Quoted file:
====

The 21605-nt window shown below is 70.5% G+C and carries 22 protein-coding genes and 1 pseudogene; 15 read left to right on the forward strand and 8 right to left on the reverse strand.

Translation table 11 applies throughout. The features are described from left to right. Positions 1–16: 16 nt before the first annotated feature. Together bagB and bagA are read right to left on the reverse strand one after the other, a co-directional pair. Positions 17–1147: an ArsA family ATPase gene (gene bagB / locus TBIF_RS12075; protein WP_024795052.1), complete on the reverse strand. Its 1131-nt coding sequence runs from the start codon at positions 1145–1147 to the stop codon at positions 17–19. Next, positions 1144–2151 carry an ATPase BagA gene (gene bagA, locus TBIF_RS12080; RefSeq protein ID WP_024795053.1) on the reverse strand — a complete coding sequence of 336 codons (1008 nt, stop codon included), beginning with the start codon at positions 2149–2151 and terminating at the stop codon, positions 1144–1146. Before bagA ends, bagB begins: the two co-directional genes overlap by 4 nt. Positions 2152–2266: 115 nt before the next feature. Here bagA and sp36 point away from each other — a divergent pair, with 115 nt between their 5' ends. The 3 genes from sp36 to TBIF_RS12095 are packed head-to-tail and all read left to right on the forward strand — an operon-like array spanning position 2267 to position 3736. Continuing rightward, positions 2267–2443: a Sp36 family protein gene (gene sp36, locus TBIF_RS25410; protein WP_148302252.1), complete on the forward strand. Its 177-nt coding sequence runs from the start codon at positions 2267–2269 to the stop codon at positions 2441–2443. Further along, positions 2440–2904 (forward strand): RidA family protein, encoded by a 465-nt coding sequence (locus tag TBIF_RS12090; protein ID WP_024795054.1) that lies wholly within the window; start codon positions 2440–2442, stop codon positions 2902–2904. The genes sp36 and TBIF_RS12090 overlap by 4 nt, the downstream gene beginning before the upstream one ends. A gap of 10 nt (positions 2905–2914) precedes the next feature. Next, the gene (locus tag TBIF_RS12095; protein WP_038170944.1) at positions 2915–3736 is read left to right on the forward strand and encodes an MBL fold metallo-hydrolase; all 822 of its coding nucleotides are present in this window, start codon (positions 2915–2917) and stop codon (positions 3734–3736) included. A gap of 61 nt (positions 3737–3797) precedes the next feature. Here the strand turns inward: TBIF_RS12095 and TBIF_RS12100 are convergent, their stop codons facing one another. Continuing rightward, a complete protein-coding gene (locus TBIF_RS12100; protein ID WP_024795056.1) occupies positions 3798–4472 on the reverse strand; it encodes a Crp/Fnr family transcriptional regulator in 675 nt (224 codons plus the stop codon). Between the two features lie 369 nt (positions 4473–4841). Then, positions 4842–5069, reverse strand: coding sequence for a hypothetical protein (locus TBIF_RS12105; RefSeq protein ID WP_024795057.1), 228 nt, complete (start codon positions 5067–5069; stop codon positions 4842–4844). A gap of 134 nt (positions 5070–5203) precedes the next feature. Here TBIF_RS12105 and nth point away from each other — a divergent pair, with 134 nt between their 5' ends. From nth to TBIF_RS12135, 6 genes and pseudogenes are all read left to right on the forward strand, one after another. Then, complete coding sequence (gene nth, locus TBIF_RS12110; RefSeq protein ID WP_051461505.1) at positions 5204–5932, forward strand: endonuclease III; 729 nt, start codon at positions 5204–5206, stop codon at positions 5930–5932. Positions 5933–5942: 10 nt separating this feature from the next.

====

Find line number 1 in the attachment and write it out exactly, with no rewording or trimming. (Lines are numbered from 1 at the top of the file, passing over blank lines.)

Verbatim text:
The 21605-nt window shown below is 70.5% G+C and carries 22 protein-coding genes and 1 pseudogene; 15 read left to right on the forward strand and 8 right to left on the reverse strand.